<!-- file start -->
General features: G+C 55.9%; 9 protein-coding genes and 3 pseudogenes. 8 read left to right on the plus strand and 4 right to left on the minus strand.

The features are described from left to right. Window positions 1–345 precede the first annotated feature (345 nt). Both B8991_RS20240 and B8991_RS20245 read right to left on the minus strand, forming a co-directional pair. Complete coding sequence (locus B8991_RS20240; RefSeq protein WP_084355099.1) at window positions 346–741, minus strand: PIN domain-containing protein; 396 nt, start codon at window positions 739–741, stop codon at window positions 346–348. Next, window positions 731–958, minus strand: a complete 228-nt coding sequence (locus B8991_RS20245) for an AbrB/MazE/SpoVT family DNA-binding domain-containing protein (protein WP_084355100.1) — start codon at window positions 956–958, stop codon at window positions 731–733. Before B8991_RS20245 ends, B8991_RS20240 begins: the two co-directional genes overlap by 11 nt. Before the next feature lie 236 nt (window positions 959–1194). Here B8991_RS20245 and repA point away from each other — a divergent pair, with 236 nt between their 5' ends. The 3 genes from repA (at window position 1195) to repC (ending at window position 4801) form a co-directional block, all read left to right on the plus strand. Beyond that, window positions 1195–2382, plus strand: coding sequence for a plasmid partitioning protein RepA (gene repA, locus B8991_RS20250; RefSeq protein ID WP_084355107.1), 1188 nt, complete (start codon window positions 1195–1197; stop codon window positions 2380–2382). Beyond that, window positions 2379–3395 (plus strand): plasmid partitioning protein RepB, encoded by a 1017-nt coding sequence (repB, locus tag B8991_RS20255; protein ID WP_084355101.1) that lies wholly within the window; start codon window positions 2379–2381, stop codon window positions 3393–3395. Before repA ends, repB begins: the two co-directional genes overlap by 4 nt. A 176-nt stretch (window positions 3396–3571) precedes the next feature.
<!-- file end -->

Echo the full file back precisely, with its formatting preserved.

General features: G+C 55.9%; 9 protein-coding genes and 3 pseudogenes. 8 read left to right on the plus strand and 4 right to left on the minus strand.

The features are described from left to right. Window positions 1–345 precede the first annotated feature (345 nt). Both B8991_RS20240 and B8991_RS20245 read right to left on the minus strand, forming a co-directional pair. Complete coding sequence (locus B8991_RS20240; RefSeq protein WP_084355099.1) at window positions 346–741, minus strand: PIN domain-containing protein; 396 nt, start codon at window positions 739–741, stop codon at window positions 346–348. Next, window positions 731–958, minus strand: a complete 228-nt coding sequence (locus B8991_RS20245) for an AbrB/MazE/SpoVT family DNA-binding domain-containing protein (protein WP_084355100.1) — start codon at window positions 956–958, stop codon at window positions 731–733. Before B8991_RS20245 ends, B8991_RS20240 begins: the two co-directional genes overlap by 11 nt. Before the next feature lie 236 nt (window positions 959–1194). Here B8991_RS20245 and repA point away from each other — a divergent pair, with 236 nt between their 5' ends. The 3 genes from repA (at window position 1195) to repC (ending at window position 4801) form a co-directional block, all read left to right on the plus strand. Beyond that, window positions 1195–2382, plus strand: coding sequence for a plasmid partitioning protein RepA (gene repA, locus B8991_RS20250; RefSeq protein ID WP_084355107.1), 1188 nt, complete (start codon window positions 1195–1197; stop codon window positions 2380–2382). Beyond that, window positions 2379–3395 (plus strand): plasmid partitioning protein RepB, encoded by a 1017-nt coding sequence (repB, locus tag B8991_RS20255; protein ID WP_084355101.1) that lies wholly within the window; start codon window positions 2379–2381, stop codon window positions 3393–3395. Before repA ends, repB begins: the two co-directional genes overlap by 4 nt. A 176-nt stretch (window positions 3396–3571) precedes the next feature.